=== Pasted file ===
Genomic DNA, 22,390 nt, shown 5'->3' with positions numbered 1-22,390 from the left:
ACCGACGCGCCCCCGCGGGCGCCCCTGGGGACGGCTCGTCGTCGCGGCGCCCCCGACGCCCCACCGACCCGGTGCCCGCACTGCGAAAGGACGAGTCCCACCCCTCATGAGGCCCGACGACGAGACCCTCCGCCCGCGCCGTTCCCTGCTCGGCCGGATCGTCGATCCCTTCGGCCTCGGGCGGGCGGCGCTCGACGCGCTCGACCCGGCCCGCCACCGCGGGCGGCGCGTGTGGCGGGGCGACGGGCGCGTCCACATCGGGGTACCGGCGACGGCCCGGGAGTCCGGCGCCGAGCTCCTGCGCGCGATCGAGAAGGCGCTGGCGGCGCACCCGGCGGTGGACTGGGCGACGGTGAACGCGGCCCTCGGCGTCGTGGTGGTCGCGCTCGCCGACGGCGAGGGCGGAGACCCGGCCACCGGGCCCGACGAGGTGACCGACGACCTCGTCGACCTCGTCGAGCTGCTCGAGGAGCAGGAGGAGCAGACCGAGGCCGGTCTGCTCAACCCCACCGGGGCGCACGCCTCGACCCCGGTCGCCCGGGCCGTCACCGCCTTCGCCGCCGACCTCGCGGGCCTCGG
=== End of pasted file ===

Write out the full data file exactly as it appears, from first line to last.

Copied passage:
Genomic DNA, 22,390 nt, shown 5'->3' with positions numbered 1-22,390 from the left:
ACCGACGCGCCCCCGCGGGCGCCCCTGGGGACGGCTCGTCGTCGCGGCGCCCCCGACGCCCCACCGACCCGGTGCCCGCACTGCGAAAGGACGAGTCCCACCCCTCATGAGGCCCGACGACGAGACCCTCCGCCCGCGCCGTTCCCTGCTCGGCCGGATCGTCGATCCCTTCGGCCTCGGGCGGGCGGCGCTCGACGCGCTCGACCCGGCCCGCCACCGCGGGCGGCGCGTGTGGCGGGGCGACGGGCGCGTCCACATCGGGGTACCGGCGACGGCCCGGGAGTCCGGCGCCGAGCTCCTGCGCGCGATCGAGAAGGCGCTGGCGGCGCACCCGGCGGTGGACTGGGCGACGGTGAACGCGGCCCTCGGCGTCGTGGTGGTCGCGCTCGCCGACGGCGAGGGCGGAGACCCGGCCACCGGGCCCGACGAGGTGACCGACGACCTCGTCGACCTCGTCGAGCTGCTCGAGGAGCAGGAGGAGCAGACCGAGGCCGGTCTGCTCAACCCCACCGGGGCGCACGCCTCGACCCCGGTCGCCCGGGCCGTCACCGCCTTCGCCGCCGACCTCGCGGGCCTCGG